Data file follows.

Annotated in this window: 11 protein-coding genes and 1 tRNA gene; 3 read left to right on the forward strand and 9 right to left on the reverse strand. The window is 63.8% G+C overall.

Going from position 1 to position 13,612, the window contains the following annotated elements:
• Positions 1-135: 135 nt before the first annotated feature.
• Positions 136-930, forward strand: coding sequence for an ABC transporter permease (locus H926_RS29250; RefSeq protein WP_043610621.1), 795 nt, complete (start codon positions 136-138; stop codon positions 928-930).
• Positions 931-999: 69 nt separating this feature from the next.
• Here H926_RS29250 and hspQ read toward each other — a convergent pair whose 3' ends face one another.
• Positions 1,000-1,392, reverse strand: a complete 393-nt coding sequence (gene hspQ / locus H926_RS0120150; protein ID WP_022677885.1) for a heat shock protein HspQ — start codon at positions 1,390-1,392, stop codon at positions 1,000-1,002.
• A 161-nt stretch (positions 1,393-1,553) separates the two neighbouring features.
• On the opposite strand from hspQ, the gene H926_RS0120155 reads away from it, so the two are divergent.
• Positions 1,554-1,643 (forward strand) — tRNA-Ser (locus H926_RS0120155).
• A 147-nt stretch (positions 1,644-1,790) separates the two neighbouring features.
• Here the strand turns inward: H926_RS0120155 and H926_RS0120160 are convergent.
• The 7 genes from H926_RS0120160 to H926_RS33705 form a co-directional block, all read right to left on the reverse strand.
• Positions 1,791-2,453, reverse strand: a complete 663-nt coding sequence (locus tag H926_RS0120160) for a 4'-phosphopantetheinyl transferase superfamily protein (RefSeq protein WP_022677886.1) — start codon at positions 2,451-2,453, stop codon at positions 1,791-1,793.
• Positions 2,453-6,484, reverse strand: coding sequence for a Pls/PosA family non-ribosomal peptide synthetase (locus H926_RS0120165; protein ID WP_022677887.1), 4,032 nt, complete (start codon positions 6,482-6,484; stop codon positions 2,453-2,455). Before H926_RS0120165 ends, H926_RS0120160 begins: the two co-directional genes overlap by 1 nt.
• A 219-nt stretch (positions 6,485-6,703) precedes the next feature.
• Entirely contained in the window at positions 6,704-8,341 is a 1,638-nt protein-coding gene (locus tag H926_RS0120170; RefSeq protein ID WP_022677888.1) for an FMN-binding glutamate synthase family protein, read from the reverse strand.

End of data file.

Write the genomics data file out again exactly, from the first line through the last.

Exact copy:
Annotated in this window: 11 protein-coding genes and 1 tRNA gene; 3 read left to right on the forward strand and 9 right to left on the reverse strand. The window is 63.8% G+C overall.

Going from position 1 to position 13,612, the window contains the following annotated elements:
• Positions 1-135: 135 nt before the first annotated feature.
• Positions 136-930, forward strand: coding sequence for an ABC transporter permease (locus H926_RS29250; RefSeq protein WP_043610621.1), 795 nt, complete (start codon positions 136-138; stop codon positions 928-930).
• Positions 931-999: 69 nt separating this feature from the next.
• Here H926_RS29250 and hspQ read toward each other — a convergent pair whose 3' ends face one another.
• Positions 1,000-1,392, reverse strand: a complete 393-nt coding sequence (gene hspQ / locus H926_RS0120150; protein ID WP_022677885.1) for a heat shock protein HspQ — start codon at positions 1,390-1,392, stop codon at positions 1,000-1,002.
• A 161-nt stretch (positions 1,393-1,553) separates the two neighbouring features.
• On the opposite strand from hspQ, the gene H926_RS0120155 reads away from it, so the two are divergent.
• Positions 1,554-1,643 (forward strand) — tRNA-Ser (locus H926_RS0120155).
• A 147-nt stretch (positions 1,644-1,790) separates the two neighbouring features.
• Here the strand turns inward: H926_RS0120155 and H926_RS0120160 are convergent.
• The 7 genes from H926_RS0120160 to H926_RS33705 form a co-directional block, all read right to left on the reverse strand.
• Positions 1,791-2,453, reverse strand: a complete 663-nt coding sequence (locus tag H926_RS0120160) for a 4'-phosphopantetheinyl transferase superfamily protein (RefSeq protein WP_022677886.1) — start codon at positions 2,451-2,453, stop codon at positions 1,791-1,793.
• Positions 2,453-6,484, reverse strand: coding sequence for a Pls/PosA family non-ribosomal peptide synthetase (locus H926_RS0120165; protein ID WP_022677887.1), 4,032 nt, complete (start codon positions 6,482-6,484; stop codon positions 2,453-2,455). Before H926_RS0120165 ends, H926_RS0120160 begins: the two co-directional genes overlap by 1 nt.
• A 219-nt stretch (positions 6,485-6,703) precedes the next feature.
• Entirely contained in the window at positions 6,704-8,341 is a 1,638-nt protein-coding gene (locus tag H926_RS0120170; RefSeq protein ID WP_022677888.1) for an FMN-binding glutamate synthase family protein, read from the reverse strand.